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A case of mental time travel in ant-following birds?


  • Corina J. Logan
  • Sean O'Donnell
  • Nicola S. Clayton


Army ant-following birds that inspect bivouacs (temporary nests of nomadic army ants) might provide a novel candidate for studying elements of mental time travel in animals, namely the ability to 1) remember the time and place of specific past events and 2) to use this memory to plan for future actions. Army ant colonies are a rich but unpredictable resource: Army ants do not raid every day, and colonies cycle through periods of high and low raid activity. Birds check bivouacs in the afternoon after feeding on insects that flee the army ant raids and then return to the bivouac the next morning to observe ant activity. If the ants are raiding, the birds will follow the army ants to the front of the raid and begin feeding; if not, the birds must move on to another army ant colony. Do ant-following birds check bivouacs to encode the location in their memory, thereby allowing them to return the next morning to feed again? Ant-following birds may track multiple army ant colonies through space and time to ensure a daily meal on an otherwise scattered and unpredictable resource. We suggest further research to test this hypothesis and provide a framework for investigating whether or not cognitive processes involved in mental time travel play a role in bivouac-checking behavior observed in the field. Copyright 2011, Oxford University Press.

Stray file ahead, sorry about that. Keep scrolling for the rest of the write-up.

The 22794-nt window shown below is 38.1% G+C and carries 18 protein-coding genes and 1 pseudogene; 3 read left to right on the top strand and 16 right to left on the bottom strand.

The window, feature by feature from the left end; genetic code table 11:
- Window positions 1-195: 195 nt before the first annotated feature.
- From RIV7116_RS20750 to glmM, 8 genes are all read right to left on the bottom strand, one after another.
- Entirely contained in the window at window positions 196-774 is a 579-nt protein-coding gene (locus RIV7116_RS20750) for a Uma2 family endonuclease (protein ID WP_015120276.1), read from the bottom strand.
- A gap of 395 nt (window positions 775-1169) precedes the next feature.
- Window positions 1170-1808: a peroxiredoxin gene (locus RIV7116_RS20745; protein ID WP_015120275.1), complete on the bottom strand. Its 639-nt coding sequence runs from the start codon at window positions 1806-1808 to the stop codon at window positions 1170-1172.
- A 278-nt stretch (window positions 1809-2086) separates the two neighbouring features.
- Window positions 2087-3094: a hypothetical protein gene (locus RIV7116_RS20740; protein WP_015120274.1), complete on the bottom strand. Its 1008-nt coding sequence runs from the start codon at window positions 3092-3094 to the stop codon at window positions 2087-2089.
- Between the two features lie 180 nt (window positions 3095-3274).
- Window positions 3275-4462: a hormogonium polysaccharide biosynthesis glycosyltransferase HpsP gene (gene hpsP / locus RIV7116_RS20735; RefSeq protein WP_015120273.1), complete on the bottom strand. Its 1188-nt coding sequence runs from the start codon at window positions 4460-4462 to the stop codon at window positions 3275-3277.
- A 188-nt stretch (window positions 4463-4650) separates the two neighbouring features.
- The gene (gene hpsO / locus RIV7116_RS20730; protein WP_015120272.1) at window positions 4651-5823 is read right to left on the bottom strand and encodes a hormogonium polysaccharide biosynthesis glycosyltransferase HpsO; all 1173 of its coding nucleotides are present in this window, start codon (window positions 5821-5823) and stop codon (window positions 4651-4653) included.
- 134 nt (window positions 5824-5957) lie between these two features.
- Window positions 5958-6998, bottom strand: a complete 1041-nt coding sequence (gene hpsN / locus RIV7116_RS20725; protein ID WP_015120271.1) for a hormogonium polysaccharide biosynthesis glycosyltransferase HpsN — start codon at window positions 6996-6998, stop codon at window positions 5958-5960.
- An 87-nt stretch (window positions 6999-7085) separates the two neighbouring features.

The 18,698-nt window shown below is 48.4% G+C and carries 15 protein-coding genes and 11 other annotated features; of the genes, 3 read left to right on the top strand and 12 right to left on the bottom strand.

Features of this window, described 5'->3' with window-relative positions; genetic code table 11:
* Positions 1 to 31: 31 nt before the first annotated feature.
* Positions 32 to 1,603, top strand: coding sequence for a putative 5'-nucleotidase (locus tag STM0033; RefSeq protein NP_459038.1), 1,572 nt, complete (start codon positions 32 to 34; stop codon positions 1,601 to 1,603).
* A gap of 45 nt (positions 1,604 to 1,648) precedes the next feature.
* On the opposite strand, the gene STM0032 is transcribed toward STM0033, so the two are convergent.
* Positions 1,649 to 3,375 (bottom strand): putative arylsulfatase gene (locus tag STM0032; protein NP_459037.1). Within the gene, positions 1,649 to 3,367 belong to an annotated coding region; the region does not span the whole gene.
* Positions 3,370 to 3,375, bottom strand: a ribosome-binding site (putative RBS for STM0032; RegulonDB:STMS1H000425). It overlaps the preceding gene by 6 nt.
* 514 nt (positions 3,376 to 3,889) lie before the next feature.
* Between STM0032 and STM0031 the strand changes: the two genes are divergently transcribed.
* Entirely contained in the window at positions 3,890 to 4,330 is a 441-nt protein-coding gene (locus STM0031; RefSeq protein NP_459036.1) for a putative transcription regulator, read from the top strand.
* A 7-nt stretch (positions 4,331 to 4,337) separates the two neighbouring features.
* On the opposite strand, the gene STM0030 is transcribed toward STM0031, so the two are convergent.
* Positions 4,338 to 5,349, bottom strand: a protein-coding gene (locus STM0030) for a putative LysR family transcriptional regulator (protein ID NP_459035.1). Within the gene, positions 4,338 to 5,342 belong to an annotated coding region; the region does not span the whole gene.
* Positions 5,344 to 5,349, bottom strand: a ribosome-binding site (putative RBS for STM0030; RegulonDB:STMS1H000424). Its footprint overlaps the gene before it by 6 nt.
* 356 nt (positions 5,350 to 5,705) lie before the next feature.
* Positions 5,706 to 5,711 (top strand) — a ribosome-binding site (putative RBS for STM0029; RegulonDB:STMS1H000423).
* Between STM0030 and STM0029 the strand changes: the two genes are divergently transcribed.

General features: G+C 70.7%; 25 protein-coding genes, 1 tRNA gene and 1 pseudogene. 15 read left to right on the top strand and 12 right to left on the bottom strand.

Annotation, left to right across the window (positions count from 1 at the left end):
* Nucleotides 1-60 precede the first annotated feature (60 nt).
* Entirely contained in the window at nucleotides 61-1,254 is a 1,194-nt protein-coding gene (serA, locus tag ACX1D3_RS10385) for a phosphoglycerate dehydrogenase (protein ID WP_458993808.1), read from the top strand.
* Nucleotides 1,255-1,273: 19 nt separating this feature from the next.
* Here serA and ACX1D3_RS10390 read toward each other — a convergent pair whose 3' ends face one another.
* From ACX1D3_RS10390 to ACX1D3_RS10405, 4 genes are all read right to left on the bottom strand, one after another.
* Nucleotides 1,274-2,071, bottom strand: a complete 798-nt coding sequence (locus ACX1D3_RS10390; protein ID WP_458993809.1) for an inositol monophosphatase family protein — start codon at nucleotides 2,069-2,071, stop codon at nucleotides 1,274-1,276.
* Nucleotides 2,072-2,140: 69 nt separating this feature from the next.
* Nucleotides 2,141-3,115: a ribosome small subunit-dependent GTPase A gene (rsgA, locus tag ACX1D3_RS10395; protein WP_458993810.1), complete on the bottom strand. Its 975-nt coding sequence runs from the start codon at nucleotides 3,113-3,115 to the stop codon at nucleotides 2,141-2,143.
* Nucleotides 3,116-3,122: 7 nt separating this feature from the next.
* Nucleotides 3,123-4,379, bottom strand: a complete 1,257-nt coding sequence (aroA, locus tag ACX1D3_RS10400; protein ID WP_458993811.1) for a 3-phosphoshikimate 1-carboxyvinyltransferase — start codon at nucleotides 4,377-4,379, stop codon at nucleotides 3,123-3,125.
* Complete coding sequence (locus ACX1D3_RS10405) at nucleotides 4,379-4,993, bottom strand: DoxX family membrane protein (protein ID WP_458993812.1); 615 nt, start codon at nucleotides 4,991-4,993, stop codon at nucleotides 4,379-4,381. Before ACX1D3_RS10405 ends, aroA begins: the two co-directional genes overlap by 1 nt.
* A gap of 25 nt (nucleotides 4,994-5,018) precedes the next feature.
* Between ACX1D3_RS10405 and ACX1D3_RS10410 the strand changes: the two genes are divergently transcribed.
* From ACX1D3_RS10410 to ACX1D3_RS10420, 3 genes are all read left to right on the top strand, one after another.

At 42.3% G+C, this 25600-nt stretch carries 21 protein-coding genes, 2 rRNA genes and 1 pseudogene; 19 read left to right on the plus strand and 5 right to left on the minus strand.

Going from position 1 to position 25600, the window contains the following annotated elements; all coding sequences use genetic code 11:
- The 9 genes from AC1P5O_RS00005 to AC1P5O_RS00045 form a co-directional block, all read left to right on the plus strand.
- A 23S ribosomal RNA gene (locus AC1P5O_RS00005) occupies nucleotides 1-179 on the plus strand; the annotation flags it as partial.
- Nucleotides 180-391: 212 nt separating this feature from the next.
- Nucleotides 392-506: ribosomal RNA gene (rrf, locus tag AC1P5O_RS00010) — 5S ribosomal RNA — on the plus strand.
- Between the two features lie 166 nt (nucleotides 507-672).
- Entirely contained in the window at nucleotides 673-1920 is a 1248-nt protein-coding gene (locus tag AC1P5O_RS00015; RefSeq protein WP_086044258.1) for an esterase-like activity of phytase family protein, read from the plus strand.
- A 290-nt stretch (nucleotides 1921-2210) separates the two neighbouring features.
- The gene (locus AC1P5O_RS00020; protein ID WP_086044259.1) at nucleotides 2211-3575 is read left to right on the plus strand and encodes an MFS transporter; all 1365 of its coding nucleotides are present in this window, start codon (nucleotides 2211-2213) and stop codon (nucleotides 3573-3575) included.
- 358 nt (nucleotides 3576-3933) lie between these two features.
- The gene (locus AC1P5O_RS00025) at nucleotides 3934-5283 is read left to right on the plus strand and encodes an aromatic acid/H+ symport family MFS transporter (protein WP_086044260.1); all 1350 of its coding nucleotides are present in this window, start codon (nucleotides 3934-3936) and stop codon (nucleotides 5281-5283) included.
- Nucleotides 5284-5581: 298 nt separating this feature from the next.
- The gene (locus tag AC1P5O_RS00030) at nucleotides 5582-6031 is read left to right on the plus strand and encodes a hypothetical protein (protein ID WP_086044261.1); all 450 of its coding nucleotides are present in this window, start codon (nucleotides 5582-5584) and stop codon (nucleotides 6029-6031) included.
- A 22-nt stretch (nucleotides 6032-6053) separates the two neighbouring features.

Suggested Citation

  • Corina J. Logan & Sean O'Donnell & Nicola S. Clayton, 2011. "A case of mental time travel in ant-following birds?," Behavioral Ecology, International Society for Behavioral Ecology, vol. 22(6), pages 1149-1153.
  • Handle: RePEc:oup:beheco:v:22:y:2011:i:6:p:1149-1153

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